BBC Four is a wonder. Its documentaries, especially the music-based ones, are extremely sticky for me.

The best compliment I can pay BBC Four is that it’s like the web. It’s a black hole. You can lose yourself in BBC Four for hours. I don’t know how many times I’ve promised myself 10 minutes of TV time before bed, chanced upon a 70’s collection of Old Grey Whistle Test clips of legendary bands or musicians, and lost a couple of hours. BBC Four tends to do themed programming, so if you find something you like, there could well be a similar program to follow.

Yes, on balance, I think BBC Four is the best television channel, possibly in the world, though I’m judging it from my limited sample size.

The Bum Call, otherwise known as the Butt Call by our North American friends, is that call you didn’t mean to make, when your phone shoved in your back jeans pocket feels pressure on one of its key keys – see what I did there? – and accidentally calls someone. It’s a mild annoyance.

Sometimes your bum call is the last person you spoke to.┬áSometimes it’s a completely random person, and you wonder what fidgeting and contortion combination you made as you sat that would cause your phone to navigate through a phone book, select a person and call them. Amazing.

True story: when I worked in Dublin as head of marketing of a software company I would occasionally answer the switchboard number if it was ringing out. On this occasion, I answered a bum call from a guy I had just been in a somewhat strained meeting with and he was bitching – about me! – on the phone to his mate in the car, for about 10 minutes. How cool is that! It’s the kind of frank, unguarded feedback we almost never get.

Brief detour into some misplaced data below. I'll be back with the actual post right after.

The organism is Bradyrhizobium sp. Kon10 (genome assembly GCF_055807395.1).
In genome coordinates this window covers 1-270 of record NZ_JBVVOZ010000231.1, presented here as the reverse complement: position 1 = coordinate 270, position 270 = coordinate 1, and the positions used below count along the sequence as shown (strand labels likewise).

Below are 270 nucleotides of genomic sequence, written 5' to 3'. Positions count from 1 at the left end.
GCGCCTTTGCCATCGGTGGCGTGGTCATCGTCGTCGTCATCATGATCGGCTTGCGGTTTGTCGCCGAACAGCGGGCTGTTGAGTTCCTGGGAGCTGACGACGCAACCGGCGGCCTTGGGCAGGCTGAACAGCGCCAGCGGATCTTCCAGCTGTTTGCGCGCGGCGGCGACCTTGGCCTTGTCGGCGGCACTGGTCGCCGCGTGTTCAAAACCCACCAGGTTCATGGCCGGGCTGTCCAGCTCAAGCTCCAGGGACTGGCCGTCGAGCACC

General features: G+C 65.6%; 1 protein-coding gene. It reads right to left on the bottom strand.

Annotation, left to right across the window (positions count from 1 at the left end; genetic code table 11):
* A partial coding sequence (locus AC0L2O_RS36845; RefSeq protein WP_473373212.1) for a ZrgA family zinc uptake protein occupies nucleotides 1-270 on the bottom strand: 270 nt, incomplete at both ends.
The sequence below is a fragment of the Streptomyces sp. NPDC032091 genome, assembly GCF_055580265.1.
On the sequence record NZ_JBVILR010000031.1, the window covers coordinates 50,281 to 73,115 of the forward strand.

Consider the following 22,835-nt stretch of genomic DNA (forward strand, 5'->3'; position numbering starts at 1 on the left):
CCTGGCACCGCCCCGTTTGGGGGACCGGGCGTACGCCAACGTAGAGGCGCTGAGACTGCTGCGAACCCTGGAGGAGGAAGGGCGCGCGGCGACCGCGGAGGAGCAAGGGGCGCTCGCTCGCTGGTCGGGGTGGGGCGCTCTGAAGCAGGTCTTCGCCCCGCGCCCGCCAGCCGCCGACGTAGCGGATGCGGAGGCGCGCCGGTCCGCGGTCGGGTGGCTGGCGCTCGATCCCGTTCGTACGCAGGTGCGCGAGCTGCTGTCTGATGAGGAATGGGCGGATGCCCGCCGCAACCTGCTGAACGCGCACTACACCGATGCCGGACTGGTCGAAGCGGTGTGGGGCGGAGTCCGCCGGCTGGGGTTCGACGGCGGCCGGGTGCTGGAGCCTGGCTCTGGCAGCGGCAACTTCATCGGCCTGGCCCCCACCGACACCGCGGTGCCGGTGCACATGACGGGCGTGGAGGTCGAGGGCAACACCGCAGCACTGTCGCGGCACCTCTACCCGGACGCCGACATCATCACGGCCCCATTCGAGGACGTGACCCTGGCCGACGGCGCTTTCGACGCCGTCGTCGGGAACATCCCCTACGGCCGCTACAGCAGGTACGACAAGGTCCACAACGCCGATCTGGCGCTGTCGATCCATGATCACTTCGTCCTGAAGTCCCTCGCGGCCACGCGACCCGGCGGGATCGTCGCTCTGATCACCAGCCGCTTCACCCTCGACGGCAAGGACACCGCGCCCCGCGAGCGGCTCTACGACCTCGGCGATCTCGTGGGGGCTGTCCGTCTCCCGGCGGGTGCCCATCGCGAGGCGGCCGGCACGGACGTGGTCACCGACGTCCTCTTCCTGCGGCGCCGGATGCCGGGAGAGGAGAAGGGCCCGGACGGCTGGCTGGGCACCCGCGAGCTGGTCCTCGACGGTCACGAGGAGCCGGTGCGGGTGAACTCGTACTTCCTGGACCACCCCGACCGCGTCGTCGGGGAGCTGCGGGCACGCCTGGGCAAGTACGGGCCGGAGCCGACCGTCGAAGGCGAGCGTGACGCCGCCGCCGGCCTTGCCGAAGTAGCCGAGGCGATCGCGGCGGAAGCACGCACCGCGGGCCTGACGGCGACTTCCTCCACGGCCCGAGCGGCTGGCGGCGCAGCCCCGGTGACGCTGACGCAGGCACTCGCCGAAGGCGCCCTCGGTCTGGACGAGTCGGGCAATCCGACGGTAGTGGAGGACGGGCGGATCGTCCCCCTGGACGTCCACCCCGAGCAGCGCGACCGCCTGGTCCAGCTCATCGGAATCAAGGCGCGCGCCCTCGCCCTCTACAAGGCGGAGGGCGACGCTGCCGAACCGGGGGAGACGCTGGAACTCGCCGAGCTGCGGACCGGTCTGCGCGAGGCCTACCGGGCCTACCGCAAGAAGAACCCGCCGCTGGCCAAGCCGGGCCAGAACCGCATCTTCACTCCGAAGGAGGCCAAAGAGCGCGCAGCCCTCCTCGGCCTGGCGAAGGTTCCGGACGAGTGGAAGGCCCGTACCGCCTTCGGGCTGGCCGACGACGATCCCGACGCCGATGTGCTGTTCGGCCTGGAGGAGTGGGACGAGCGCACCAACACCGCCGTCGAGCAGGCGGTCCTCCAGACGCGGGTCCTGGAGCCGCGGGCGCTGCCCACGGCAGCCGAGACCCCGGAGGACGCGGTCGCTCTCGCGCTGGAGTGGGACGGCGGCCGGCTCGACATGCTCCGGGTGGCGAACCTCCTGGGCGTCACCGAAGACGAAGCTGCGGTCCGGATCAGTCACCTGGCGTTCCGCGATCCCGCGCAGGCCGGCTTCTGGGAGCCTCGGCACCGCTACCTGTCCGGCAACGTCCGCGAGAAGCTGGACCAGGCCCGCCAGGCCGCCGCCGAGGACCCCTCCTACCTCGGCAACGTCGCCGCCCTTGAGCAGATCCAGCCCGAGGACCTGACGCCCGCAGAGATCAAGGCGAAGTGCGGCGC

Then again, if you’re a pay-as-you-go customer and you’re only as good as your phone credit, the bum call costs you money as well as being annoying. As my son said to me the other day: ‘I accidentally bum-called Adam and it cost me a euro.’ That’s a big deal when you top up at 10 euro a time.

The bum call is a bit like the bum note in music. Surprising, unexpected, unwanted, annoying.

 

Perspective is such an important concept, both literally and figuratively. It’s how we see the world, both literally and figuratively. It colours our work and our play, down to every single micro-action.

I was reminded of the more literal sense of this recently as I contemplated the world from a high window, the same window from which I viewed booming Dublin. It’s like when you drive a lot and then on rare occasions you take a bus somewhere, sitting on the top level and seeing things you never saw from the ground.

You can see so much from high up. It informs your world differently.

Being high up gives you an advantage over those who don’t enjoy the same elevation. They can’t see what you can see. It puts you in a position of advantage, power or authority, because you can see more. Sometimes it gives you more respect than perhaps you deserve. It also comes with a responsibility. You must use that advantage, power or authority well, and not abuse it or people. To look down on people, or be condescending to them, that’s an abuse of your exalted perspective.

 

I like prepositions. I like how they can completely change the meaning of a verb. I know, I should get out more, but that’s another story. Take the verb to give, for example. Or, I give you the word to take – sorry, I digress, more verbal plasticine.

Look at the ways that ‘give’ can be changed, depending on the language, and the country using the language:

Give in – as in to concede, or, in fact, to give up.

Give over – as in the English for stop, or to pour scorn on something. ‘Ah, give over Nancy, that’s nonsense.’

Give out – as in to distribute. Interestingly, in Irish – and not in any other English-speaking country in my experience – this can also mean to complain. ‘Stop giving out Meredith, look on the plus side for a minute.’

Give off – as in to project or issue. Also, equally interestingly to my nerdy mind – used by younger Irish people as a variant of the complaining flavour attributed to give off. ‘Dad, stop giving off, I’ve done my homework.’